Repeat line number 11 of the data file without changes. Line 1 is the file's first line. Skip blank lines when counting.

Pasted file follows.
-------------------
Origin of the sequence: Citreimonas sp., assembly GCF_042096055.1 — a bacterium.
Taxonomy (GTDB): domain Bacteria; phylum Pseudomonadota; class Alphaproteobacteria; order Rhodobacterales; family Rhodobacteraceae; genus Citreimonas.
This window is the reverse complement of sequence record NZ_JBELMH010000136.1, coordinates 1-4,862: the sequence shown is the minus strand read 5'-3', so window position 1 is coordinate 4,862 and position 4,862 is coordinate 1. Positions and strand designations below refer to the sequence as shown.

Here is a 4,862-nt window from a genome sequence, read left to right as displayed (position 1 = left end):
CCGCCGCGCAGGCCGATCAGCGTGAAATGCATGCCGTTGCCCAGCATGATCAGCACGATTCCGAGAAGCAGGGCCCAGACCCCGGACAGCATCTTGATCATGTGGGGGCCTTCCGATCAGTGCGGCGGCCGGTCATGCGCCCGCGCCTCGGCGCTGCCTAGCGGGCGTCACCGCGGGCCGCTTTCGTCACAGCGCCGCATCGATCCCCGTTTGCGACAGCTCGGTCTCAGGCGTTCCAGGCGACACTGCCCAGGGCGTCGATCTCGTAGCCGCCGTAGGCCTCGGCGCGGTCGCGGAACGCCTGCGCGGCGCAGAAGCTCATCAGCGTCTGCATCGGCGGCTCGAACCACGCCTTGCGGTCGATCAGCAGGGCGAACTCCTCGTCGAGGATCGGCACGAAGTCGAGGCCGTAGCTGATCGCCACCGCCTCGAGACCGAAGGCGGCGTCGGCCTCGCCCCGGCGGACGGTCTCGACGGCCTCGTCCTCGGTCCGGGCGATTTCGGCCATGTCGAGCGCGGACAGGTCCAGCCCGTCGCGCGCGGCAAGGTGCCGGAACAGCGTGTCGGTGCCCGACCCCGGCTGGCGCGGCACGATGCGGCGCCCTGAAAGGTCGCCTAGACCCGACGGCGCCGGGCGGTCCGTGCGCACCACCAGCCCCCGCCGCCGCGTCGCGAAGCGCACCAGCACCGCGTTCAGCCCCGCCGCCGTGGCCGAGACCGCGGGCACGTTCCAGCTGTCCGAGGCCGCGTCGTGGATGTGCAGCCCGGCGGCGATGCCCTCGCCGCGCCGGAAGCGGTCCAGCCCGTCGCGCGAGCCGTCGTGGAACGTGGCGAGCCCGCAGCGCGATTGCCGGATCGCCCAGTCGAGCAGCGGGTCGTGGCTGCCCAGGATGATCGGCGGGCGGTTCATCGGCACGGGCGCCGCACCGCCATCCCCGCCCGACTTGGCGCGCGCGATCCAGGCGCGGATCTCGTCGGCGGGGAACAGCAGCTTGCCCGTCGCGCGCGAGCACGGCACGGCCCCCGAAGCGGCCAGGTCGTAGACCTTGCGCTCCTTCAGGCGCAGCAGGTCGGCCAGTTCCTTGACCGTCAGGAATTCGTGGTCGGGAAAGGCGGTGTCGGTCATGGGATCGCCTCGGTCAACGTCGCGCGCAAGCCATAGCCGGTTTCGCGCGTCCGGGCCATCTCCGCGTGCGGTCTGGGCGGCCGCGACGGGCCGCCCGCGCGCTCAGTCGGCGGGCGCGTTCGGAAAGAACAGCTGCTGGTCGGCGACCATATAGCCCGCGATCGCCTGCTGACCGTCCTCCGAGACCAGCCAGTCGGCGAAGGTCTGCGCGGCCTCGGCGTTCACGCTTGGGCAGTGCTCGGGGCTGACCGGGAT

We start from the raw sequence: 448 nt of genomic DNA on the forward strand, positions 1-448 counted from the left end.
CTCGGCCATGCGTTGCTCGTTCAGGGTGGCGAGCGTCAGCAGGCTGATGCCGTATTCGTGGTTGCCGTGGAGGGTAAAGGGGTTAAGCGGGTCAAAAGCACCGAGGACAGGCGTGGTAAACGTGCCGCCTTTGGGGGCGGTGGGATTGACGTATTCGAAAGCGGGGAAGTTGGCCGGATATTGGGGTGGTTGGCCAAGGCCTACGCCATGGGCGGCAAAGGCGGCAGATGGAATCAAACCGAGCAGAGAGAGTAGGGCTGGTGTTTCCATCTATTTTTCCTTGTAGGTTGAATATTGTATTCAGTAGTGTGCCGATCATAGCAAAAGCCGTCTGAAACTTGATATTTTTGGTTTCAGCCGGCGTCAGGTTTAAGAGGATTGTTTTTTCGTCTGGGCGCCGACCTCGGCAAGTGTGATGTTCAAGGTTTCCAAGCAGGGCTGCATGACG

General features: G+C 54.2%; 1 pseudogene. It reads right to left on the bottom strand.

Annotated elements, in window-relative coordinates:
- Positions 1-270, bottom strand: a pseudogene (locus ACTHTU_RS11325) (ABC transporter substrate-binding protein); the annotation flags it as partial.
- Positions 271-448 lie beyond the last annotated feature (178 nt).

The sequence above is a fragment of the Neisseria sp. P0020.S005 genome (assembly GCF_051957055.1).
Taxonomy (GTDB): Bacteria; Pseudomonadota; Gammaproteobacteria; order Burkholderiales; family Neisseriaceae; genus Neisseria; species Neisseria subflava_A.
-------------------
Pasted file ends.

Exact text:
- Positions 271-448 lie beyond the last annotated feature (178 nt).